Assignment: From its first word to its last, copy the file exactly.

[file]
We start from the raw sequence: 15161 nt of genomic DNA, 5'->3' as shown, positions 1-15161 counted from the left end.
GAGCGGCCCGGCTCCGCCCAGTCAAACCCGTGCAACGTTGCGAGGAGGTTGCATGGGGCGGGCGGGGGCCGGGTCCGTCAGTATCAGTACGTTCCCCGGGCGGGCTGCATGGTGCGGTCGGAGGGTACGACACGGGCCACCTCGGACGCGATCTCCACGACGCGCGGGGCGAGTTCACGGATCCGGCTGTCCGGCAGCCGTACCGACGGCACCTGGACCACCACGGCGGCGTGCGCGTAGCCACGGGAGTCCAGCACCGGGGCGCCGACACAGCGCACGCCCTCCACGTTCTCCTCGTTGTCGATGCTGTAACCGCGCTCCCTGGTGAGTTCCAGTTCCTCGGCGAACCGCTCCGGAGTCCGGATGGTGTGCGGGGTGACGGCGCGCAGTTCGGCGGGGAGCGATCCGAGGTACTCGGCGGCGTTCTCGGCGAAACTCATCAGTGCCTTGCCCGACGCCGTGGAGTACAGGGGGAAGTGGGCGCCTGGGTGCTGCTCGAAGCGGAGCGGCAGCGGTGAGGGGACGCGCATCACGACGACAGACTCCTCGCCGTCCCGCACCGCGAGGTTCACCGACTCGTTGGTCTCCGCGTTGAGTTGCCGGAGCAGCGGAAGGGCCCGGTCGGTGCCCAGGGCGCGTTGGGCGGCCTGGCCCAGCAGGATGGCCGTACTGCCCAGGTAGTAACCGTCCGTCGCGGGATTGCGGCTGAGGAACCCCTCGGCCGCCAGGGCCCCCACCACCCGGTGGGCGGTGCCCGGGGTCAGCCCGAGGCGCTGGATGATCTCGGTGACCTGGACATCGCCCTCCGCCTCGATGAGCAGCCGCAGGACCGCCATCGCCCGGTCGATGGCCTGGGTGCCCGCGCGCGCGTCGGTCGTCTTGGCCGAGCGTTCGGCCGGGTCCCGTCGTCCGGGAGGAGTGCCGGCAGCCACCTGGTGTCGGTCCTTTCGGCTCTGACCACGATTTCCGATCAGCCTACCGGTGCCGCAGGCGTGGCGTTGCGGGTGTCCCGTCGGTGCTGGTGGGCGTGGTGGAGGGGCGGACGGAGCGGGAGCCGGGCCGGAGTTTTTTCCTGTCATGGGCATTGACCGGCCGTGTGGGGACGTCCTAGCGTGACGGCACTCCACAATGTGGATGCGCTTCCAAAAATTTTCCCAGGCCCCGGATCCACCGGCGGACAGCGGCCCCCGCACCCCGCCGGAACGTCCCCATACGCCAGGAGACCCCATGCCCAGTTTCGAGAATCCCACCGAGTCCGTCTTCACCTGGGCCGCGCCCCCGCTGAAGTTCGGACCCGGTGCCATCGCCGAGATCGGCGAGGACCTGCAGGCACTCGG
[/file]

We start from the raw sequence: 15161 nt of genomic DNA, 5'->3' as shown, positions 1-15161 counted from the left end.
GAGCGGCCCGGCTCCGCCCAGTCAAACCCGTGCAACGTTGCGAGGAGGTTGCATGGGGCGGGCGGGGGCCGGGTCCGTCAGTATCAGTACGTTCCCCGGGCGGGCTGCATGGTGCGGTCGGAGGGTACGACACGGGCCACCTCGGACGCGATCTCCACGACGCGCGGGGCGAGTTCACGGATCCGGCTGTCCGGCAGCCGTACCGACGGCACCTGGACCACCACGGCGGCGTGCGCGTAGCCACGGGAGTCCAGCACCGGGGCGCCGACACAGCGCACGCCCTCCACGTTCTCCTCGTTGTCGATGCTGTAACCGCGCTCCCTGGTGAGTTCCAGTTCCTCGGCGAACCGCTCCGGAGTCCGGATGGTGTGCGGGGTGACGGCGCGCAGTTCGGCGGGGAGCGATCCGAGGTACTCGGCGGCGTTCTCGGCGAAACTCATCAGTGCCTTGCCCGACGCCGTGGAGTACAGGGGGAAGTGGGCGCCTGGGTGCTGCTCGAAGCGGAGCGGCAGCGGTGAGGGGACGCGCATCACGACGACAGACTCCTCGCCGTCCCGCACCGCGAGGTTCACCGACTCGTTGGTCTCCGCGTTGAGTTGCCGGAGCAGCGGAAGGGCCCGGTCGGTGCCCAGGGCGCGTTGGGCGGCCTGGCCCAGCAGGATGGCCGTACTGCCCAGGTAGTAACCGTCCGTCGCGGGATTGCGGCTGAGGAACCCCTCGGCCGCCAGGGCCCCCACCACCCGGTGGGCGGTGCCCGGGGTCAGCCCGAGGCGCTGGATGATCTCGGTGACCTGGACATCGCCCTCCGCCTCGATGAGCAGCCGCAGGACCGCCATCGCCCGGTCGATGGCCTGGGTGCCCGCGCGCGCGTCGGTCGTCTTGGCCGAGCGTTCGGCCGGGTCCCGTCGTCCGGGAGGAGTGCCGGCAGCCACCTGGTGTCGGTCCTTTCGGCTCTGACCACGATTTCCGATCAGCCTACCGGTGCCGCAGGCGTGGCGTTGCGGGTGTCCCGTCGGTGCTGGTGGGCGTGGTGGAGGGGCGGACGGAGCGGGAGCCGGGCCGGAGTTTTTTCCTGTCATGGGCATTGACCGGCCGTGTGGGGACGTCCTAGCGTGACGGCACTCCACAATGTGGATGCGCTTCCAAAAATTTTCCCAGGCCCCGGATCCACCGGCGGACAGCGGCCCCCGCACCCCGCCGGAACGTCCCCATACGCCAGGAGACCCCATGCCCAGTTTCGAGAATCCCACCGAGTCCGTCTTCACCTGGGCCGCGCCCCCGCTGAAGTTCGGACCCGGTGCCATCGCCGAGATCGGCGAGGACCTGCAGGCACTCGG